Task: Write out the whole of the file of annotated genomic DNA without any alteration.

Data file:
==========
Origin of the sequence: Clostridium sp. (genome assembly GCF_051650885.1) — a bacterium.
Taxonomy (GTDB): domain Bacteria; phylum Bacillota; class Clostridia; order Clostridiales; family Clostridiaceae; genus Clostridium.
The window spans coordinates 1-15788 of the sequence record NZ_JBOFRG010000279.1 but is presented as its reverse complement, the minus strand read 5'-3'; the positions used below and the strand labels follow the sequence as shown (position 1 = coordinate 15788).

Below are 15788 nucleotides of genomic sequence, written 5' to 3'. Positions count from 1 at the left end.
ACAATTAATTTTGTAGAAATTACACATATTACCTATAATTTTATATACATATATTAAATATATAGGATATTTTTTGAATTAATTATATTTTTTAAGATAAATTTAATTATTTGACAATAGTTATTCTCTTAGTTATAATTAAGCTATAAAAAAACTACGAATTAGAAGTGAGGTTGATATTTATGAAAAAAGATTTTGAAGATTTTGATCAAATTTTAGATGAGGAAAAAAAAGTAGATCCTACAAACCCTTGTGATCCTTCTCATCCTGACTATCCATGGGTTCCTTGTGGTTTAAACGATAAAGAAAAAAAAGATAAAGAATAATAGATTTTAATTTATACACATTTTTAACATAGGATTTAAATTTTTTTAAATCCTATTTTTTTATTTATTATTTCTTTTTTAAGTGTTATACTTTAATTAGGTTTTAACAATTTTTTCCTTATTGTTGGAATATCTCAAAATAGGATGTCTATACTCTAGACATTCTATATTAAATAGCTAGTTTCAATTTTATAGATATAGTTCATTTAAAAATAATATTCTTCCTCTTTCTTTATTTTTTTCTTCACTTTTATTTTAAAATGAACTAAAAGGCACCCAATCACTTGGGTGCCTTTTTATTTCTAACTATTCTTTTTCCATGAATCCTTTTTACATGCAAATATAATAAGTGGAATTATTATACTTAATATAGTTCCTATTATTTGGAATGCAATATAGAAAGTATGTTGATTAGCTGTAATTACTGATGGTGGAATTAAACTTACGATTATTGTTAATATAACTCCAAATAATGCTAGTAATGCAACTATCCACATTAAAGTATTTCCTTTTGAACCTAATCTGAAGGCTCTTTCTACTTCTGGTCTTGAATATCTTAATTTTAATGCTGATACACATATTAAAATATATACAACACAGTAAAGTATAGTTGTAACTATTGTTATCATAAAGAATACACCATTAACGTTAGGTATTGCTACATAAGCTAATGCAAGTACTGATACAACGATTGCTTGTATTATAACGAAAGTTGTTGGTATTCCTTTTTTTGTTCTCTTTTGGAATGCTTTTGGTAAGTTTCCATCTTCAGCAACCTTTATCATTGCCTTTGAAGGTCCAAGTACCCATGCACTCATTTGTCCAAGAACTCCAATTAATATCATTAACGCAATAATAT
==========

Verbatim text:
Origin of the sequence: Clostridium sp. (genome assembly GCF_051650885.1) — a bacterium.
Taxonomy (GTDB): domain Bacteria; phylum Bacillota; class Clostridia; order Clostridiales; family Clostridiaceae; genus Clostridium.
The window spans coordinates 1-15788 of the sequence record NZ_JBOFRG010000279.1 but is presented as its reverse complement, the minus strand read 5'-3'; the positions used below and the strand labels follow the sequence as shown (position 1 = coordinate 15788).

Below are 15788 nucleotides of genomic sequence, written 5' to 3'. Positions count from 1 at the left end.
ACAATTAATTTTGTAGAAATTACACATATTACCTATAATTTTATATACATATATTAAATATATAGGATATTTTTTGAATTAATTATATTTTTTAAGATAAATTTAATTATTTGACAATAGTTATTCTCTTAGTTATAATTAAGCTATAAAAAAACTACGAATTAGAAGTGAGGTTGATATTTATGAAAAAAGATTTTGAAGATTTTGATCAAATTTTAGATGAGGAAAAAAAAGTAGATCCTACAAACCCTTGTGATCCTTCTCATCCTGACTATCCATGGGTTCCTTGTGGTTTAAACGATAAAGAAAAAAAAGATAAAGAATAATAGATTTTAATTTATACACATTTTTAACATAGGATTTAAATTTTTTTAAATCCTATTTTTTTATTTATTATTTCTTTTTTAAGTGTTATACTTTAATTAGGTTTTAACAATTTTTTCCTTATTGTTGGAATATCTCAAAATAGGATGTCTATACTCTAGACATTCTATATTAAATAGCTAGTTTCAATTTTATAGATATAGTTCATTTAAAAATAATATTCTTCCTCTTTCTTTATTTTTTTCTTCACTTTTATTTTAAAATGAACTAAAAGGCACCCAATCACTTGGGTGCCTTTTTATTTCTAACTATTCTTTTTCCATGAATCCTTTTTACATGCAAATATAATAAGTGGAATTATTATACTTAATATAGTTCCTATTATTTGGAATGCAATATAGAAAGTATGTTGATTAGCTGTAATTACTGATGGTGGAATTAAACTTACGATTATTGTTAATATAACTCCAAATAATGCTAGTAATGCAACTATCCACATTAAAGTATTTCCTTTTGAACCTAATCTGAAGGCTCTTTCTACTTCTGGTCTTGAATATCTTAATTTTAATGCTGATACACATATTAAAATATATACAACACAGTAAAGTATAGTTGTAACTATTGTTATCATAAAGAATACACCATTAACGTTAGGTATTGCTACATAAGCTAATGCAAGTACTGATACAACGATTGCTTGTATTATAACGAAAGTTGTTGGTATTCCTTTTTTTGTTCTCTTTTGGAATGCTTTTGGTAAGTTTCCATCTTCAGCAACCTTTATCATTGCCTTTGAAGGTCCAAGTACCCATGCACTCATTTGTCCAAGAACTCCAATTAATATCATTAACGCAATAATAT